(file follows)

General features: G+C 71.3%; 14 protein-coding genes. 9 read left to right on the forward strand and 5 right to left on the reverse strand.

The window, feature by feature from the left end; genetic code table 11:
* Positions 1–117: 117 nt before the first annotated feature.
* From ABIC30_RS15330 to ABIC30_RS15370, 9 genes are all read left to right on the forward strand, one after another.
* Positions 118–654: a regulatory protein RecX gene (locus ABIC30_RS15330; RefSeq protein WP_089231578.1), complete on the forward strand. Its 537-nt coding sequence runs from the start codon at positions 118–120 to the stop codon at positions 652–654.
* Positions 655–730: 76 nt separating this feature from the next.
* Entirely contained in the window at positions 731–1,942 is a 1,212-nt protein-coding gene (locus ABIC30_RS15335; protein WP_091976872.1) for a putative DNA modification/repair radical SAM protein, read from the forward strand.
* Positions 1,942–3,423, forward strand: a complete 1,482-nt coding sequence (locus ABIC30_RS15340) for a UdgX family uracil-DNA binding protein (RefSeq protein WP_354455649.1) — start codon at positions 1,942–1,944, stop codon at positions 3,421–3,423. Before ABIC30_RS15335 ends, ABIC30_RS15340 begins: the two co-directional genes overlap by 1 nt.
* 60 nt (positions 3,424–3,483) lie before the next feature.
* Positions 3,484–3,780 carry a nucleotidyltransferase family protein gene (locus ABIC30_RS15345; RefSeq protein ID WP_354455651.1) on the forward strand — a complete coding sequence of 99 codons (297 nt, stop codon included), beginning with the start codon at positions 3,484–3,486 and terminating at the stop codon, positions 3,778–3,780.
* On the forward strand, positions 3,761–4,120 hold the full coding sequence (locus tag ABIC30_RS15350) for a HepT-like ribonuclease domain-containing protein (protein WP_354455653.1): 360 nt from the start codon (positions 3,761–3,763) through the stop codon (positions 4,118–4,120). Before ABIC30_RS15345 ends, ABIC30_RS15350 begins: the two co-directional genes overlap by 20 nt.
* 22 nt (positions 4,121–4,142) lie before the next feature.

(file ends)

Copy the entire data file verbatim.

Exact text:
General features: G+C 71.3%; 14 protein-coding genes. 9 read left to right on the forward strand and 5 right to left on the reverse strand.

The window, feature by feature from the left end; genetic code table 11:
* Positions 1–117: 117 nt before the first annotated feature.
* From ABIC30_RS15330 to ABIC30_RS15370, 9 genes are all read left to right on the forward strand, one after another.
* Positions 118–654: a regulatory protein RecX gene (locus ABIC30_RS15330; RefSeq protein WP_089231578.1), complete on the forward strand. Its 537-nt coding sequence runs from the start codon at positions 118–120 to the stop codon at positions 652–654.
* Positions 655–730: 76 nt separating this feature from the next.
* Entirely contained in the window at positions 731–1,942 is a 1,212-nt protein-coding gene (locus ABIC30_RS15335; protein WP_091976872.1) for a putative DNA modification/repair radical SAM protein, read from the forward strand.
* Positions 1,942–3,423, forward strand: a complete 1,482-nt coding sequence (locus ABIC30_RS15340) for a UdgX family uracil-DNA binding protein (RefSeq protein WP_354455649.1) — start codon at positions 1,942–1,944, stop codon at positions 3,421–3,423. Before ABIC30_RS15335 ends, ABIC30_RS15340 begins: the two co-directional genes overlap by 1 nt.
* 60 nt (positions 3,424–3,483) lie before the next feature.
* Positions 3,484–3,780 carry a nucleotidyltransferase family protein gene (locus ABIC30_RS15345; RefSeq protein ID WP_354455651.1) on the forward strand — a complete coding sequence of 99 codons (297 nt, stop codon included), beginning with the start codon at positions 3,484–3,486 and terminating at the stop codon, positions 3,778–3,780.
* On the forward strand, positions 3,761–4,120 hold the full coding sequence (locus tag ABIC30_RS15350) for a HepT-like ribonuclease domain-containing protein (protein WP_354455653.1): 360 nt from the start codon (positions 3,761–3,763) through the stop codon (positions 4,118–4,120). Before ABIC30_RS15345 ends, ABIC30_RS15350 begins: the two co-directional genes overlap by 20 nt.
* 22 nt (positions 4,121–4,142) lie before the next feature.